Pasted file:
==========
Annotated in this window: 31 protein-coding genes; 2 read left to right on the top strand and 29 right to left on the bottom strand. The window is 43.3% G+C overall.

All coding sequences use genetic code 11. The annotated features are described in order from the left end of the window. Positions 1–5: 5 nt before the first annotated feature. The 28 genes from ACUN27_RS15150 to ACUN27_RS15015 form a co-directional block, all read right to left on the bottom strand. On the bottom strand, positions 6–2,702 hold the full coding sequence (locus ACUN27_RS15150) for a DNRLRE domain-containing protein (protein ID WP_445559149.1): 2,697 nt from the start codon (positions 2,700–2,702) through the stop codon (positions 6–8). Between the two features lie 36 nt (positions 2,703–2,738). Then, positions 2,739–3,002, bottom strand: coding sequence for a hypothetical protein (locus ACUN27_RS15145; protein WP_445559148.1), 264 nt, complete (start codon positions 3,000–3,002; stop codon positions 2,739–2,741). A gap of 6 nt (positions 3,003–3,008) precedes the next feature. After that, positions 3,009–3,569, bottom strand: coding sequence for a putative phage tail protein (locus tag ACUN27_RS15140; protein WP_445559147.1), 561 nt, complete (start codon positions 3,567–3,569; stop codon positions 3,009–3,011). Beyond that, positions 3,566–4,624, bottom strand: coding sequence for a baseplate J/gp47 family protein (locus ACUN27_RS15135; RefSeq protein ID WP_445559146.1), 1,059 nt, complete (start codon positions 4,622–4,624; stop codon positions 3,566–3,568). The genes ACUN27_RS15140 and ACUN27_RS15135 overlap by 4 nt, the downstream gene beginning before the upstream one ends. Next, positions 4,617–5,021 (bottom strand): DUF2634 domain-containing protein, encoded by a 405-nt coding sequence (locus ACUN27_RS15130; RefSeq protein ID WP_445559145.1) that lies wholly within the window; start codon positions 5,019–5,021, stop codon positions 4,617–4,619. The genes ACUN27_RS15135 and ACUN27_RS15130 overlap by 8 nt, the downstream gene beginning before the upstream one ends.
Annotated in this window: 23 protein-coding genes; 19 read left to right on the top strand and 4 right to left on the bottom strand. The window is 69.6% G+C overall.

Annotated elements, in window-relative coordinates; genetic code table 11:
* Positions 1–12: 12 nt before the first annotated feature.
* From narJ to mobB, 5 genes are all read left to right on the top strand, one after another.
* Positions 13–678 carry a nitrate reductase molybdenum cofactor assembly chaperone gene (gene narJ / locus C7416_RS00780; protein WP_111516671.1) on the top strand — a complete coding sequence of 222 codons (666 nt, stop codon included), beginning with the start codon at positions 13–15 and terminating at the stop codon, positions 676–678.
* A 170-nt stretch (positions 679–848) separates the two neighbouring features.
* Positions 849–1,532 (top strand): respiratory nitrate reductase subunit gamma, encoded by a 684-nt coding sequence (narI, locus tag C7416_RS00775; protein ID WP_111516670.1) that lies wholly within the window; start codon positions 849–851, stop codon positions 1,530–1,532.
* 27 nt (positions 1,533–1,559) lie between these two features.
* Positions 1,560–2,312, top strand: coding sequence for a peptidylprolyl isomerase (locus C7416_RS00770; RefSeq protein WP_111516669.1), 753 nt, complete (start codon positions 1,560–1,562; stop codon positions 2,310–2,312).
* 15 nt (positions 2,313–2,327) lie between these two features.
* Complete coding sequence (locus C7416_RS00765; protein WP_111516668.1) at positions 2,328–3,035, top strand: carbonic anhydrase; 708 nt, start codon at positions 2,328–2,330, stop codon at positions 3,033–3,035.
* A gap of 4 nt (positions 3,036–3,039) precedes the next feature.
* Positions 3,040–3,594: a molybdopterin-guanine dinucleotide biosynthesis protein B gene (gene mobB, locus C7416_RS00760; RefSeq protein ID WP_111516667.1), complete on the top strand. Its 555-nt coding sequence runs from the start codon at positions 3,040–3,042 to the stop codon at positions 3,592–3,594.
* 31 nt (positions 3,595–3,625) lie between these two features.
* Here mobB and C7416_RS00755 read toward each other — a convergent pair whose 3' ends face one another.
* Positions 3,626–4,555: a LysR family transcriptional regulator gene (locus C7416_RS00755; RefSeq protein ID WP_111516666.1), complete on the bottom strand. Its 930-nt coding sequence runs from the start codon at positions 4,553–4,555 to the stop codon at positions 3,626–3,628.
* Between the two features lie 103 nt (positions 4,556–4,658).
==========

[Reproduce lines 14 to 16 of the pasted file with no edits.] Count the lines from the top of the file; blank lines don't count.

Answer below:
* A gap of 4 nt (positions 3,036–3,039) precedes the next feature.
* Positions 3,040–3,594: a molybdopterin-guanine dinucleotide biosynthesis protein B gene (gene mobB, locus C7416_RS00760; RefSeq protein ID WP_111516667.1), complete on the top strand. Its 555-nt coding sequence runs from the start codon at positions 3,040–3,042 to the stop codon at positions 3,592–3,594.
* 31 nt (positions 3,595–3,625) lie between these two features.